Remember, this was 1942, America was going to war on two fronts, and nobody could predict how long it would last. Effective February 1, the car-making prohibition pushed every factory in the country to focus solely on making war machines.
Before pulling the plug on its beautiful Airflow-styled automobiles and turning tank-suitable wrenches, Chrysler managed to build 80 Saratoga Highlander Business Coupes. Apart from the catchy name, the car was a masterpiece of early-forties automotive engineering.
The war took a heavy toll on all the industries, but the carmakers got the heavy blow – and had to deal with it. So, on January 29, 1942, Chrysler rolled out the last pre-war automobile (see it in the gallery) and switched to making tanks and whatnot for the Europe and Pacific fronts.
The Saratoga nameplate would outlive the armed conflict; perhaps no other car in the corporation’s lineup is as symbolic as this 1942 model featured in the video. Its current owner – the aforementioned Dennis Doerge – is a massive gearhead. Nine classic Buicks and a ’59 Bel Air have starred on Lou Costabile’s YouTube channel in the past two years.
This second attribute is also the result of a frame-off restoration performed by a previous proprietor of this ’42 Saratoga – and it's obvious the project was a money-no-object endeavor. The Chrysler looks and drives like it’s 1942 again. Frankly, given the traffic in this video, we can get a pretty accurate idea of how deserted American roads were during the war.
The war effort was only part of the problem for American drivers. One crucial impediment against free motoring was a crippling shortage of rubber. After the raid on Pearl Harbor, the Japanese army conquered the Dutch East Indies and British Malaysia (present-day Indonesia and Malaysia). Incidentally, these two regions were the source of almost all natural rubber on the planet at the time.
This Saratoga survived the war, the following long years that saw the rebirth of Detroit’s civilian production, and everything else that has happened since. It became a veteran of the attrition war in its own right, although it never saw combat in the classic, fire-spitting sense of the word.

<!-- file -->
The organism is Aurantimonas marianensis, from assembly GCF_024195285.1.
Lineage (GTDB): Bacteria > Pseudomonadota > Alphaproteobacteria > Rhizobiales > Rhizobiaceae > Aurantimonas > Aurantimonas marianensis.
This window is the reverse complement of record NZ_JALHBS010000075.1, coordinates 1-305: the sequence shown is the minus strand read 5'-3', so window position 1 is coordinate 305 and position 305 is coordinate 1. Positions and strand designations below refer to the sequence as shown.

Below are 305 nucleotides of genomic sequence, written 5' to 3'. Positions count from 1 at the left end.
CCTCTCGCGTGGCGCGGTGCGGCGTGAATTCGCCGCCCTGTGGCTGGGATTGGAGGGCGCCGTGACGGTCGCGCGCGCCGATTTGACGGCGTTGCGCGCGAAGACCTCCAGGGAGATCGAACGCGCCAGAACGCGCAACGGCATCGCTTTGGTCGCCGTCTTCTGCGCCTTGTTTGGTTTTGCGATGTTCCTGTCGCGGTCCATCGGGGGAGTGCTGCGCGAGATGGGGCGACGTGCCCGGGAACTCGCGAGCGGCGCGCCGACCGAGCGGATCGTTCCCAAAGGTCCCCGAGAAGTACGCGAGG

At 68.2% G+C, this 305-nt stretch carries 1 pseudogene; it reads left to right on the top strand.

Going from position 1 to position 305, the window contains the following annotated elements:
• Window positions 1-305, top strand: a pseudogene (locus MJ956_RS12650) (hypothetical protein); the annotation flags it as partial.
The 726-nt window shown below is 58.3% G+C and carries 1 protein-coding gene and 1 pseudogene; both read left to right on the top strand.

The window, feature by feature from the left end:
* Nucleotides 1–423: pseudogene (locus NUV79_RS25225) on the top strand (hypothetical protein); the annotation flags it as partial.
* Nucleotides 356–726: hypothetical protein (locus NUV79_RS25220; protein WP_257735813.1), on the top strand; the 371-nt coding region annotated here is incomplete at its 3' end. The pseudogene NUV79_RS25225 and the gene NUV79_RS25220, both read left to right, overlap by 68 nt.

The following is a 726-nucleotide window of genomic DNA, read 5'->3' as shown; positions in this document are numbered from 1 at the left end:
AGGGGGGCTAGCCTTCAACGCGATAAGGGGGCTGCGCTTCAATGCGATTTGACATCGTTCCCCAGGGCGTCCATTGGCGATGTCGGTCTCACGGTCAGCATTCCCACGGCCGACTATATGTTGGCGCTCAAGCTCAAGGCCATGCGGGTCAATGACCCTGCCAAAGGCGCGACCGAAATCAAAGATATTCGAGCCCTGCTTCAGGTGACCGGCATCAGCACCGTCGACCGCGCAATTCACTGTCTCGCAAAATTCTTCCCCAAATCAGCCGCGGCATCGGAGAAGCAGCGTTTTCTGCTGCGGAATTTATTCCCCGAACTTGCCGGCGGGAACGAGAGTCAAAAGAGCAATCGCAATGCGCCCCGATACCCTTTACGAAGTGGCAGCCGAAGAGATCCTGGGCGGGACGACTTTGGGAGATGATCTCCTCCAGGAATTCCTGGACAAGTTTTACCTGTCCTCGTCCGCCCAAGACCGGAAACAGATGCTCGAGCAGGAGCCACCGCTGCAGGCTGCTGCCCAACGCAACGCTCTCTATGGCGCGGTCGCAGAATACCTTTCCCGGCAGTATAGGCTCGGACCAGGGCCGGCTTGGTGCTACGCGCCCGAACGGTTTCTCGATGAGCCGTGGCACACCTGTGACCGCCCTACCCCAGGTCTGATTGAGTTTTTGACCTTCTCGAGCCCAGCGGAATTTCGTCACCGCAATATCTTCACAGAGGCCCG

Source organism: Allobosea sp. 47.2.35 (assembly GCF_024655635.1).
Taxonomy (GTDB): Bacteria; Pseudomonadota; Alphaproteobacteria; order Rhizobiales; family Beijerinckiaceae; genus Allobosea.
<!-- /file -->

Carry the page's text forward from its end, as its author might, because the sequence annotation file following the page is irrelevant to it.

However, Chrysler had a Spitfire connection: the Straight 8 motor that still purrs like it would have done eight decades ago. 324 cubic inches (5.3 liters) send 140 hp (142 PS) to the Fluid Drive semi-automatic four-speed gearbox.
Every single mechanical component has been rebuilt to make the last known surviving 1942 Chrysler Saratoga Highlander Business Coupe a shiny example of motoring mastery. According to the previous owner – and confirmed by Mr. Doerge – the car can easily cruise at 85 mph (137 kph). Judging by the sound of the engine, we can only agree.
That Hoover Dam-sized radiator under the enormous hood could single-handedly fend off global warming. The only possible aspect that could make a joyride less than perfect would be the Radio Delete option. Then again, a radio receiver wasn’t a cheap option even thirty years after the moment this Chrysler left the factory.
With fenders and headlights tightly integrated into the body and concealed running boards for a sleeker stance, the Saratoga Business Coupe was adorned with five chrome bars across the grille and wrapping the front clip. Designer Gil Spear penned the idea – and the gallery shows the original sketch that inspired the broad, low, wrap-around Streamline Moderne grille of this beautiful 1942 Chrysler.
The gentleman who owns this automobile treasure trove deserves a medal for bravery behind the wheel, as he isn’t shy of putting the illustrious vehicle on real roads. And we can only understand and support him. After all, if his wife asked him to buy the Chrysler – despite their impressive collection – then Dennis Doerge has every reason to enjoy it to the fullest.